Learn about heart disease and statins

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Show your heart some love! No matter your age, there are lifestyle choices you can make today to lower your risk of developing heart disease. For example, taking statins—doctor-prescribed, cholesterol-reducing medicines—can help prevent heart disease.

Know the risk factors for heart disease

Half of all Americans have at least 1 of the top 3 risk factors for heart disease, and these factors are increasingly appearing in people at younger ages:¹

Additional risk factors include physical inactivity, obesity and being overweight and diabetes. Fortunately, there are ways to modify, treat or control these factors.

There are also risk factors for heart disease that can’t be changed, such as:

  • Age—the older you are, the greater your risk 
  • Gender—males are at greater risk than females 
  • Family history or heredity—if others in your family have had heart disease²

Because some risk factors can’t be changed, it’s especially important to manage the ones you can.

What you need to know about statins

Statins are medicines that work to lower your cholesterol by blocking a substance your body needs to make it³ 

Some common statins are atorvastatin, simvastatin, rosuvastatin, pravastatin and lovastatin⁴

Statins can also reduce the existing plaque that has built up in the arteries and help keep the smooth muscle lining of arteries healthy⁵

You should talk to your doctor about the possibility of adding a statin to your therapy if you have high cholesterol, diabetes, high blood pressure, cardiovascular conditions or are a smoker

Healthy habits you can start today

Making healthy choices and positive changes can sometimes take some effort, but it’s important for keeping your blood pressure, cholesterol and sugar at a normal level.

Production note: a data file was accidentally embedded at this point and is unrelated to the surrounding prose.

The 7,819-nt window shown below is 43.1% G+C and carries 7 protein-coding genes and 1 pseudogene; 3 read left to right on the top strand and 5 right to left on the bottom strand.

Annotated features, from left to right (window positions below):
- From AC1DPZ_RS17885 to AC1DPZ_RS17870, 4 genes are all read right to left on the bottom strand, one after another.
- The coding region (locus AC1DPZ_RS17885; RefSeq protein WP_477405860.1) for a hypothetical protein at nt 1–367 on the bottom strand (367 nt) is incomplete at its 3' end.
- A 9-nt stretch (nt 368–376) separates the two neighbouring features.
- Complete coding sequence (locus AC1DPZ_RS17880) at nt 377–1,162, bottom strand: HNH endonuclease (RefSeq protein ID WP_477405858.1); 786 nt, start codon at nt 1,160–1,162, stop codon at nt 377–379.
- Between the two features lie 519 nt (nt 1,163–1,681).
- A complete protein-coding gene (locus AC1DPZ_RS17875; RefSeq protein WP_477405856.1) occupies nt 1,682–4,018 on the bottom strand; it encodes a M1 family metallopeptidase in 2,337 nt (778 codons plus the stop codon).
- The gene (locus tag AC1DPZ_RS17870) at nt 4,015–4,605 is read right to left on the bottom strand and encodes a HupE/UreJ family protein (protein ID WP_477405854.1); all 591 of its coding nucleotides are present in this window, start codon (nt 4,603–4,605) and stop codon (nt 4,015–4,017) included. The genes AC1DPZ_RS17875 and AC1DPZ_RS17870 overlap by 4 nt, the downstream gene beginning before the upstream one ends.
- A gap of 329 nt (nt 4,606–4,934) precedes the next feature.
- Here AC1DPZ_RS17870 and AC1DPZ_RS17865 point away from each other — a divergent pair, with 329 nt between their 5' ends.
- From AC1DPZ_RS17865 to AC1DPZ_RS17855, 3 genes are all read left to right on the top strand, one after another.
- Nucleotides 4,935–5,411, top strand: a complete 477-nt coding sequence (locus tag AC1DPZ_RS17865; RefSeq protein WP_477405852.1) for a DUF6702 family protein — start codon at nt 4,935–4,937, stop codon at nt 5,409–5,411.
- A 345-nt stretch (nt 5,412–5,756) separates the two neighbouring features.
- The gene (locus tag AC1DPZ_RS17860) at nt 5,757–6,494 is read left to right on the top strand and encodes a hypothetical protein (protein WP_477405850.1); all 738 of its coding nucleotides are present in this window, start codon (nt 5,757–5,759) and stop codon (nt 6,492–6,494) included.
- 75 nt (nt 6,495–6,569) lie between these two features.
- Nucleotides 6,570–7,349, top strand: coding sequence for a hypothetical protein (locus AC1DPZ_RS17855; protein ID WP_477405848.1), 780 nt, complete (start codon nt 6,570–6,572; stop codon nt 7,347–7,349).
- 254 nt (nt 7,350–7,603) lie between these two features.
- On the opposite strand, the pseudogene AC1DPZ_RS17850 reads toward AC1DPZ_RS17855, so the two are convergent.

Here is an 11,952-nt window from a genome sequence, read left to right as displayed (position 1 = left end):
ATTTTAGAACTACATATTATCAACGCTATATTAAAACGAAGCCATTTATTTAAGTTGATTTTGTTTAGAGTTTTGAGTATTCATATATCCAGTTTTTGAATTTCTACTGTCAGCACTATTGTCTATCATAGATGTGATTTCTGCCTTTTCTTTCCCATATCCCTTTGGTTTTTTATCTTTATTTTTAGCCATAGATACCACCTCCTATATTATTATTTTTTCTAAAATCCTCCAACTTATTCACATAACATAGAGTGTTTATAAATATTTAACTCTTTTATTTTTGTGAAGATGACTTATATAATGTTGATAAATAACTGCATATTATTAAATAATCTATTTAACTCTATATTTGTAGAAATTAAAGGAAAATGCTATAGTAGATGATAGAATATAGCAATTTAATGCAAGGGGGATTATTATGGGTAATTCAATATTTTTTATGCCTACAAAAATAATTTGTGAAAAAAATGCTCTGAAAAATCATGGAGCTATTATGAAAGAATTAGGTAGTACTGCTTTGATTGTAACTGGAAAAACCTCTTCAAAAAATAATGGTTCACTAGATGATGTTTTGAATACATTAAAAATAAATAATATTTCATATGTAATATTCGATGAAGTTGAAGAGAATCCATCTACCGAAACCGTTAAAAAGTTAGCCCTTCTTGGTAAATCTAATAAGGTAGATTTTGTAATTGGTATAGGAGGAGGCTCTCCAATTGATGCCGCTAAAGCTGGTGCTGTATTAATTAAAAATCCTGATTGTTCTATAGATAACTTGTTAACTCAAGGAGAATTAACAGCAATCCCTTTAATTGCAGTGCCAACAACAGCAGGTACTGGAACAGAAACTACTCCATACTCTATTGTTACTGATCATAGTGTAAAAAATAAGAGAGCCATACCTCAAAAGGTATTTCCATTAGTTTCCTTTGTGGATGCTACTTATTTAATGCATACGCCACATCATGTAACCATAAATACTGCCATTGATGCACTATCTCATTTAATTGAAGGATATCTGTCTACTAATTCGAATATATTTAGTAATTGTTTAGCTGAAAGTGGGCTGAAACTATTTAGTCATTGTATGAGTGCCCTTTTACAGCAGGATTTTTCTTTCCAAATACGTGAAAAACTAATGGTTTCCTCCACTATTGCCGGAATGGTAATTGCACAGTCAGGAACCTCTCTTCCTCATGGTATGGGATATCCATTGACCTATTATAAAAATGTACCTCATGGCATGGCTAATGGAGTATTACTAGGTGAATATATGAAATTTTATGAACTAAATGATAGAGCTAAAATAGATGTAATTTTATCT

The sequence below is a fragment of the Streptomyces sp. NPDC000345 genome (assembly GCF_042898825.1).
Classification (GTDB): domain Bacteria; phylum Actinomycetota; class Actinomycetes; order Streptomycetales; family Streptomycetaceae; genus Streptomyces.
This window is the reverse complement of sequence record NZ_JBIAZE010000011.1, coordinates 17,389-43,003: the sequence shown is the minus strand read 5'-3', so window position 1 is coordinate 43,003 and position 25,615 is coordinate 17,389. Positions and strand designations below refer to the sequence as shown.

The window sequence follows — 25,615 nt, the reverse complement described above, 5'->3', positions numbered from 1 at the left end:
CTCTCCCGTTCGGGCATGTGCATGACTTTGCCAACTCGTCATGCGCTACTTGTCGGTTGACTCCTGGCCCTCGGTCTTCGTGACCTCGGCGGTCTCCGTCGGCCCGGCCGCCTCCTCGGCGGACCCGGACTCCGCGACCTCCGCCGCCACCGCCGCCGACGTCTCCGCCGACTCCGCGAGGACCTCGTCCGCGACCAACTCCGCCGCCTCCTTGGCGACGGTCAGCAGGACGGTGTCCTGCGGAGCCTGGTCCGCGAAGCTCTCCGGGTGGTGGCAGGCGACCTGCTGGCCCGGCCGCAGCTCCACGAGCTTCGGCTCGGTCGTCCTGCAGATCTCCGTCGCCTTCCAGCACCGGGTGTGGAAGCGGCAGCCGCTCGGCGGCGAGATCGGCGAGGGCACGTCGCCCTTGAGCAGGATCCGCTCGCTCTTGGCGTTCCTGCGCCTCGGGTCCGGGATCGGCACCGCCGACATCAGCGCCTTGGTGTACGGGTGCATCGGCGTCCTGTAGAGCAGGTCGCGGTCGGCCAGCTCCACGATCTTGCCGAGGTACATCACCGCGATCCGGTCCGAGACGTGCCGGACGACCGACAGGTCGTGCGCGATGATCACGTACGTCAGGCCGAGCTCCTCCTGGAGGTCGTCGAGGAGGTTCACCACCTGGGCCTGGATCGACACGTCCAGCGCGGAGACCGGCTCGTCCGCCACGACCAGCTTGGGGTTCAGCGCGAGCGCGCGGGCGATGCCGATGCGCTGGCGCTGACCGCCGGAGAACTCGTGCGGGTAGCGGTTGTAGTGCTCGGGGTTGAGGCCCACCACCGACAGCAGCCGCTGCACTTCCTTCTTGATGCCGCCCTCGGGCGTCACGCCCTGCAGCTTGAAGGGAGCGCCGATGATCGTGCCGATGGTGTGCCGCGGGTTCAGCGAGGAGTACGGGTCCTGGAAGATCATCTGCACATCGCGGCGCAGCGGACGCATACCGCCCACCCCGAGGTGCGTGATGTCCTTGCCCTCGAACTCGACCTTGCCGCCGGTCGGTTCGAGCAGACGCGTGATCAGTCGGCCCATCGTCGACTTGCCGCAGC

Eat a healthy diet. Filling your plate with fresh fruits, vegetables and whole grains gives your body the nutrients it needs and helps control cholesterol, blood pressure, weight and diabetes. Other heart-healthy foods include low-fat dairy products, poultry, fish, legumes, nuts and nontropical vegetable oils. Try to limit your intake of sweets, sugary drinks and red meat.⁶

Maintain a healthy weight. Your doctor can help you determine your healthy weight by calculating your body mass index.⁷ You can then work toward this goal with diet and exercise. 

Get enough physical activity. It’s recommended that adults get 2 1/2 hours of moderate-intensity exercise per week, such as brisk walking or bicycling. Children and adolescents should try to get 1 hour of physical activity every day.⁸ 

Quit smoking. Smoking cigarettes greatly increases your risk for heart disease. Your doctor may be able to suggest ways to help you quit. 

Limit your intake of alcohol. Drinking too much alcohol can raise your blood pressure. It’s recommended that men have no more than 2 drinks per day and women no more than 1 per day.⁹

This material is provided for informational use only and should not be construed as medical advice or used in place of consulting a licensed medical professional. You should consult with your doctor to determine what is right for you.


  1. “Heart Disease: It Can Happen at Any Age,” Centers for Disease Control and Prevention, last accessed January 22, 2019, https://www.cdc.gov/heartdisease/any_age.htm
  2. “Understand Your Risks to Prevent a Heart Attack,” American Heart Association, last accessed January 22, 2019, https://www.heart.org/en/health-topics/heart-attack/understand-your-risks-to-prevent-a-heart-attack.
  3. “Statins,” Drugs.com, last accessed February 5, 2019, https://www.drugs.com/drug-class/hmg-coa-reductase-inhibitors.html
  4. “Statins: Are these cholesterol-lowering drugs right for you?” Mayo Clinic, last accessed February 5, 2019, https://www.mayoclinic.org/diseases-conditions/high-blood-cholesterol/in-depth/statins/art-20045772
  5. “Statins,” U.S. National Library of Medicine, last accessed February 5, 2019, https://medlineplus.gov/statins.html
  6. “Understand Your Risks to Prevent a Heart Attack.” 
  7. “Preventing Heart Disease: Healthy Living Habits,” Centers for Disease Control and Prevention, last accessed January 22, 2019, https://www.cdc.gov/heartdisease/healthy_living.htm. 
  8. “Preventing Heart Disease: Healthy Living Habits.” 
  9. “Preventing Heart Disease: Healthy Living Habits.”

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